Directional coronary atherotomy - experimental use of single-blade cutting balloon.

ArticleinThe Journal of invasive cardiology 18(9):428-31 · October 2006with5 Reads
Impact Factor: 0.95 · Source: PubMed


    In the drug-eluting stent era, minimum stent diameter is one independent predictor of restenosis. Some plaque modification is necessary before stenting to obtain the minimum stent diameter, but plaque modification using current devices is difficult in certain lesions, such as those in eccentric small vessels. As a potential solution to this problem, we investigate the usefulness of a single-blade Cutting Balloon (SCB) in this study.
    We used the SCB in 5 porcine coronary arteries (2 LAD, 1 LCx and 2 RCA) to investigate the feasibility of directional atherotomy. We also tried the kissing balloon technique (KBT) with the SCB in 3 bifurcations from the same arteries. We used intravascular ultrasound (IVUS) guidance to position and direct the atherotome using the side holes of the guiding catheter as a marker. We also assessed plaque modification with IVUS before and after percutaneous coronary intervention and took coronary sections to inspect tissue pathology after the procedures.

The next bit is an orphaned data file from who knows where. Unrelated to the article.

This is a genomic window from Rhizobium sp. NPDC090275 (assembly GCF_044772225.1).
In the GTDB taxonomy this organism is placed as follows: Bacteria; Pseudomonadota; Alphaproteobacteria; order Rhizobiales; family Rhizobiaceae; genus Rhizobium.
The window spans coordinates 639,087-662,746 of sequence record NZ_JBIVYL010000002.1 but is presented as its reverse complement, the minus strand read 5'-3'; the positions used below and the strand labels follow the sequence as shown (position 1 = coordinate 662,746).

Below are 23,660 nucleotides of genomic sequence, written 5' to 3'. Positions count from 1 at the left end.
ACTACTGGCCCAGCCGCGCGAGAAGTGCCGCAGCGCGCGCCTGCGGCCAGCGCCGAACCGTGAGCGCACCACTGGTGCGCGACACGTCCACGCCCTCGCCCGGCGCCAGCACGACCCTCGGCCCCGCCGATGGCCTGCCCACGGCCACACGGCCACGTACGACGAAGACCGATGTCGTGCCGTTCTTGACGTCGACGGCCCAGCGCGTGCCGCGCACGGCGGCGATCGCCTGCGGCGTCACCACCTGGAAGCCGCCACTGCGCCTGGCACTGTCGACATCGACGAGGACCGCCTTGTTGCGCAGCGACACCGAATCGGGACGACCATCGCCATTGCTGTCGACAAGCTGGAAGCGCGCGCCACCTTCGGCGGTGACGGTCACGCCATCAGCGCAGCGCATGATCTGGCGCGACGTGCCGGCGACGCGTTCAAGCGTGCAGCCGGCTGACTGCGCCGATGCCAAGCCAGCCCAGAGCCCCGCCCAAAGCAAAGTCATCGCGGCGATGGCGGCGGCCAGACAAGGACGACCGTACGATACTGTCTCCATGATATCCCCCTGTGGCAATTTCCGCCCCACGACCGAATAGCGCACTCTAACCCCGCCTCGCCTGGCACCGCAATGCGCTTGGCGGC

In all 5 porcine models, we were able to view and confirm the success and accuracy of our incision on IVUS. We were successfully able to control the direction of the blade without balloon rupture during KBT. We were also able to verify the directional incisions afterwards from examination of tissue pathology.
    Our investigation suggests that this SCB may be used effectively for directional atherotomy. We can accurately modify the plaque with this device by correctly positioning the blade to choose the direction of the incision. The next challenge is to improve the reliability of the device and to move on to in vivo trials.